Walmart, the United States' largest private employer with 1.3 million workers, is in major crisis mode. The brave Walmart workers, who've been putting their jobs on the line and getting arrested for over a year to demand an end to illegal retaliation for speaking out, full-time work for those who want it, and a living wage, are hoping to make history yet again on Black Friday - the busiest shopping day of the year in the US - by striking, protesting, and holding rallies at 1,500 stores across the country. In addition to major cities like Los Angeles, Chicago, Miami, and Philadelphia, actions are also planned in Granbury, Texas, Pine Bluff, Arkansas, Elk City, Oklahoma, and Eau Claire, Wisconsin.
To make matters worse for a corporation that brought in $17bn in profits last year, a store in northeast Ohio is receiving widespread negative publicity in the national media for holding a food drive for workers who can't afford Thanksgiving dinner. A sign in the employee lounge read, "Please donate food items here so Associates in need can enjoy Thanksgiving Dinner." In other words, let's ask our poorly paid employees to bring in cans of food so other poorly paid employees can afford to eat.
The group Making Change at Walmart is running a television ad about the food drive in Washington DC, and Bentonville, AR, home to Walmart's headquarters. In it, Martha Sellers says, "All of your sales floor associates and cashiers are struggling to make a living. When is enough enough?" It also shows talking heads on television looking dumbfounded about the fact that far too many workers don't earn enough to make ends meet. Over 825,000 workers make less than $25,000 a year. Those who want full-time work say they can't get it and rarely know what their schedule will be from week to week.
Walmart CEO Michael Duke's annual $35m salary gives him more in an hour than a full-time employee makes in a year.
The average worker makes $8.81 an hour or $17,000 a year, forcing many to rely on taxpayer-funded public assistance programs to make ends meet. John Paul Ashton, a 31-year-old Washington-based Walmart maintenance worker who makes $20,000 a year, has no choice but to rely on food stamps to put food on the table. Patricia Locks, a 48-year-old single mom who has worked at Walmart for 11 years in the Seattle, Washington area, barely makes $19,000 a year. She lives in low-income housing, relies on food banks and food stamps to feed her teenage daughter, and can't afford health insurance.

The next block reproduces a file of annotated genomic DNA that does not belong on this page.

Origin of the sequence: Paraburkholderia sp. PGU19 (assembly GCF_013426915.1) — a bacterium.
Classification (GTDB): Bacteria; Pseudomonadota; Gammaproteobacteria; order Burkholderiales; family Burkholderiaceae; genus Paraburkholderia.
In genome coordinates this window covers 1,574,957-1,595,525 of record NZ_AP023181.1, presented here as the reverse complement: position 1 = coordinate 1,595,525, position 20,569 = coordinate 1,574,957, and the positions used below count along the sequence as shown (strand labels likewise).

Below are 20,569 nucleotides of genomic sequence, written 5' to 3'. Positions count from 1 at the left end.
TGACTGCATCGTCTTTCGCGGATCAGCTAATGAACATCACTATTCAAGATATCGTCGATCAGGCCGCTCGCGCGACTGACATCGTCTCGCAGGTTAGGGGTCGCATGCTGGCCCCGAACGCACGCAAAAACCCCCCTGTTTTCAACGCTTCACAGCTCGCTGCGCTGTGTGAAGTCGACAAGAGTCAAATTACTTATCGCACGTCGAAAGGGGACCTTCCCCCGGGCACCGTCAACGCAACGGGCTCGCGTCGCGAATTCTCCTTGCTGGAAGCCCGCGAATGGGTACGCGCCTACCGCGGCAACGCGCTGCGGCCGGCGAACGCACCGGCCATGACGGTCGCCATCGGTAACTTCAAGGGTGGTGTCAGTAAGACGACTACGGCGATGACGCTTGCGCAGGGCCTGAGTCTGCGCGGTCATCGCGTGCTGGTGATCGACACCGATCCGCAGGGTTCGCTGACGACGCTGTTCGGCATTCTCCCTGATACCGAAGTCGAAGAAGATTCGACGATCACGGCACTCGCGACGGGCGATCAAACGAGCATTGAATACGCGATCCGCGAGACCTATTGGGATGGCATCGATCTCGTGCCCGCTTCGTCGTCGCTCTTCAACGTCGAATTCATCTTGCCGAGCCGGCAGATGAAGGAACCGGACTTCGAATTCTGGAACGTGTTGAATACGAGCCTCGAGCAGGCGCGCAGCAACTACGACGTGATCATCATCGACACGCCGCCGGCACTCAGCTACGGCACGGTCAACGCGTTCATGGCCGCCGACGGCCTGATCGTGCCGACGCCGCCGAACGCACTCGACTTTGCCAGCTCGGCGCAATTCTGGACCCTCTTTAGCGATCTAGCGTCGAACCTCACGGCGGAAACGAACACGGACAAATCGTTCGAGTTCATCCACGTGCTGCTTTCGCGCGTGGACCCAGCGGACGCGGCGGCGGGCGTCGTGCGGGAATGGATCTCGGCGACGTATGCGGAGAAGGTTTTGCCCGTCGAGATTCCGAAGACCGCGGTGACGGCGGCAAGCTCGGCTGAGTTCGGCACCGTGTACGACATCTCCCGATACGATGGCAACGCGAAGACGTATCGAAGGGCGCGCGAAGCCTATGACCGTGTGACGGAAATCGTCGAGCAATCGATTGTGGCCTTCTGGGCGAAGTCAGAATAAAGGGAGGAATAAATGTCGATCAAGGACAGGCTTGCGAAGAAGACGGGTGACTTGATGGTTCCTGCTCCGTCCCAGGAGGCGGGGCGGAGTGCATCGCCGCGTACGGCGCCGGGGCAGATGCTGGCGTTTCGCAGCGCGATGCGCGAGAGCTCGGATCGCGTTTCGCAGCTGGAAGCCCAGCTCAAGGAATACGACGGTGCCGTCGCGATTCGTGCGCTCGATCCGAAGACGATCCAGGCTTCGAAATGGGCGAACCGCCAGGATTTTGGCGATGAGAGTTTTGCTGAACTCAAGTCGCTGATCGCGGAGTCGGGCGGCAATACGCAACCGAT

And all they are asking for is $25,000 a year and the chance to work full-time. Walmart CEO Michael Duke's annual $35m salary gives him more in an hour than a full-time employee makes in a year. He just announced plans to step down. The combined wealth of the Walton family's six heirs to Walmart's enormous fortune is now worth more than $93bn. They have more money than nearly half of all American households. And yet, their greedy business practices cost taxpayers billions of dollars in subsidies.
A May congressional report prepared for the US House Committee on Education and the Workforce looks at the cost of Walmart's low wages on taxpayers. It found that a 300-employee Walmart Supercenter in Wisconsin costs taxpayers $900,000 to $1.75m a year in public assistance programs. Wisconsin has 100 Walmarts, 75 are Supercenters. Where are the conservatives obsessed with so-called entitlements and socialism when you need them?
Back in 2004, a UC Berkeley Institute for Industrial Relations study found that California taxpayers spend $86m a year providing healthcare and other public assistance to the state's 44,000 Walmart employees. And according to Walmart Subsidy Watch, a website run by Good Jobs First, Walmart has received more than $1.2bn in tax breaks, land deals, infrastructure assistance, low-cost financing, and grants from state and local governments across the country. Academics and researchers have been issuing these reports for years, but only now is the information becoming widely disseminated and discussed, thanks to the worker's actions.
Because they are not unionized, many are paying a heavy price for speaking out. According to OURWalmart, 80 employees have been fired for engaging in civil disobedience. Employees who were illegally fired for speaking out have spent the past few days in freezing weather outside Walmart's corporate office in Bentonville, Arkansas calling on executives to pay a living wage and end the retaliation. The National Labor Relations Board is pursuing charges against the company for illegally firing and disciplining more than 117 workers, including many who went on strike last June. It found that Walmart stores in 14 states across the country unlawfully threatened, disciplined, or terminated employees for engaging in legally protected strikes and protests. The Nation's Lee Fang is out with a report about Joseph Kefauver, a former Walmart executive who is now running a smear campaign against Black Friday activists through his government relations firm Parquet Public Affairs.
Find a protest in your area and support these workers. As Patricia Locks says, "No one who works for one of the world's largest and wealthiest companies should have to live like this. I don't think it's asking too much to earn enough so I don't have to rely on food banks and other assistance to survive."
Rose Aguilar is the host of Your Call, a daily call-in radio show on KALW in San Francisco.
The views expressed in this article are the author's own and do not necessarily reflect Al Jazeera's editorial policy.